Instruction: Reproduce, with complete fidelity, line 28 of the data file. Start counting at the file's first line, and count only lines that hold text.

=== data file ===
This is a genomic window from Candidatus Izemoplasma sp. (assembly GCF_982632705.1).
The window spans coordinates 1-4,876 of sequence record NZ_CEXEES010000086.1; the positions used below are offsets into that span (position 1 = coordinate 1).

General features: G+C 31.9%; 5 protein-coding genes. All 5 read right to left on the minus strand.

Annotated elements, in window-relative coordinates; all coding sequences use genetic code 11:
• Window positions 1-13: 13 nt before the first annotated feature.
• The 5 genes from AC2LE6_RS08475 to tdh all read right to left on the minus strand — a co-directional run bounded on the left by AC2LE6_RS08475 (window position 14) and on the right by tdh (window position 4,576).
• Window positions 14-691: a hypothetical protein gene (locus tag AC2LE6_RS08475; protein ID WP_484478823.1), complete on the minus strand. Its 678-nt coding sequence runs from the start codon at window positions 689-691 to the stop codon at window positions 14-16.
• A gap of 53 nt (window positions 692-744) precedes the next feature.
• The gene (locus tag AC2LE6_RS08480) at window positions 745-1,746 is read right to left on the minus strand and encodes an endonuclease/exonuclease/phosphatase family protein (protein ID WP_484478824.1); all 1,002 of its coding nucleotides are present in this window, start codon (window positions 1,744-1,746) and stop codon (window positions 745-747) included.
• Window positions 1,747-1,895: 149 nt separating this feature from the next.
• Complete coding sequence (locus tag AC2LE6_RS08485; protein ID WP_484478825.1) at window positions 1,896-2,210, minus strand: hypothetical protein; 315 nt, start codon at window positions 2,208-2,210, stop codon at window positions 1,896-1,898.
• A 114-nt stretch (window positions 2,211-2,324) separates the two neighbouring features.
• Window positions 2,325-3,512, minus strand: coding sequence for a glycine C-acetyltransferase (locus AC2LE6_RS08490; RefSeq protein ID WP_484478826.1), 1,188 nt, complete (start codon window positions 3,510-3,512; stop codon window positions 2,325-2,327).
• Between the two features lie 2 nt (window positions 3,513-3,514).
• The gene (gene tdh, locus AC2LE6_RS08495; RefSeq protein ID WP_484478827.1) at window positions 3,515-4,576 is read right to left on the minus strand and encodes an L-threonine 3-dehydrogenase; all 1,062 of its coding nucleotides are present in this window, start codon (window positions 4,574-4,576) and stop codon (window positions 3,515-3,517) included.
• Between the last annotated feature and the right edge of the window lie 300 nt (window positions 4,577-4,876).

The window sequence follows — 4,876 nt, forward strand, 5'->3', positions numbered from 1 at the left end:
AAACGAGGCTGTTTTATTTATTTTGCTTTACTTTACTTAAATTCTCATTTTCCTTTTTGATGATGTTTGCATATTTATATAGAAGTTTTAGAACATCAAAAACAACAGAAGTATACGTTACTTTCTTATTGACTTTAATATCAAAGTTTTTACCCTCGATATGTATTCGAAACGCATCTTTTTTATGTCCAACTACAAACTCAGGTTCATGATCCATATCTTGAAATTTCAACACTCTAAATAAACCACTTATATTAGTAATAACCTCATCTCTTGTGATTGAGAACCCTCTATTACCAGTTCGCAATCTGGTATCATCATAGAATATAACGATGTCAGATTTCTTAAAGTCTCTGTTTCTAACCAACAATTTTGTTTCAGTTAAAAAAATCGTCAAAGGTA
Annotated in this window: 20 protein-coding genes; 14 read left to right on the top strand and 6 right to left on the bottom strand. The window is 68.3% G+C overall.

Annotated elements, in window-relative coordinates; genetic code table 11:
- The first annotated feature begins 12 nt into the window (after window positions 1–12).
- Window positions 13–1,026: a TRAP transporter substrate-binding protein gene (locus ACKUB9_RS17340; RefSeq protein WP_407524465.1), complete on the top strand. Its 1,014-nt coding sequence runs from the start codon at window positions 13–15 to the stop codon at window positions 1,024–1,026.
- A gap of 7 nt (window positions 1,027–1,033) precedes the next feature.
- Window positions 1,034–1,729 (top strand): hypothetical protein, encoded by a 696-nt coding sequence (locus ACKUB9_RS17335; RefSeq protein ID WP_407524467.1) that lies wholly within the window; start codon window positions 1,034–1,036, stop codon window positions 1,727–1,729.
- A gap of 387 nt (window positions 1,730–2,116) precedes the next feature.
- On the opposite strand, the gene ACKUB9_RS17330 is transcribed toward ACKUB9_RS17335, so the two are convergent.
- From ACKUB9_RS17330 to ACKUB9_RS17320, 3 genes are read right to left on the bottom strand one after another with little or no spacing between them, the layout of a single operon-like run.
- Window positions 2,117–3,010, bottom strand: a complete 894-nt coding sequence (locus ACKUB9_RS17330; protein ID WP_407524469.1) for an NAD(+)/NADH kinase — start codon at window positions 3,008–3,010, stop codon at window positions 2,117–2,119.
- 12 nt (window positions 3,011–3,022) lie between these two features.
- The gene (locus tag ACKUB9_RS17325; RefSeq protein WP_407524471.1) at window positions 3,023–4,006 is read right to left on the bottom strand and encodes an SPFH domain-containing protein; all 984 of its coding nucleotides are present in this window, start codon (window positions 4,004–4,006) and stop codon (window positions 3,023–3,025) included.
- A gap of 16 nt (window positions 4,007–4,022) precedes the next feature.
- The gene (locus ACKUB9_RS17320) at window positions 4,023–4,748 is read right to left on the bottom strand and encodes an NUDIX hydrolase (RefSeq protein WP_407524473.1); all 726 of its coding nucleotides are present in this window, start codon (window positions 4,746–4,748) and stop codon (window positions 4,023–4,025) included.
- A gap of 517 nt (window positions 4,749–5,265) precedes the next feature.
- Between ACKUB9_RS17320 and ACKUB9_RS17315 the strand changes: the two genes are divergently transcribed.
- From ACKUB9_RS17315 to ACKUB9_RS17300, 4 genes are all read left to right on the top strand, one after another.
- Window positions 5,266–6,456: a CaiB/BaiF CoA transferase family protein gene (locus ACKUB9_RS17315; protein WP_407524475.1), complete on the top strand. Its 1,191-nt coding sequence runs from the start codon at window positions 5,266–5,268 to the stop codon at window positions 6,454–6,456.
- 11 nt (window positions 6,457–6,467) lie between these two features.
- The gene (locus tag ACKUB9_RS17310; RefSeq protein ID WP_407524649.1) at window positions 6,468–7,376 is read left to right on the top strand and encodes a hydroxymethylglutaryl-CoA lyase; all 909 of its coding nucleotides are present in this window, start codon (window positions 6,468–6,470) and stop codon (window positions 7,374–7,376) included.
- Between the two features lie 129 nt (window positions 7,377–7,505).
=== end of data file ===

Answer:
- Window positions 2,117–3,010, bottom strand: a complete 894-nt coding sequence (locus ACKUB9_RS17330; protein ID WP_407524469.1) for an NAD(+)/NADH kinase — start codon at window positions 3,008–3,010, stop codon at window positions 2,117–2,119.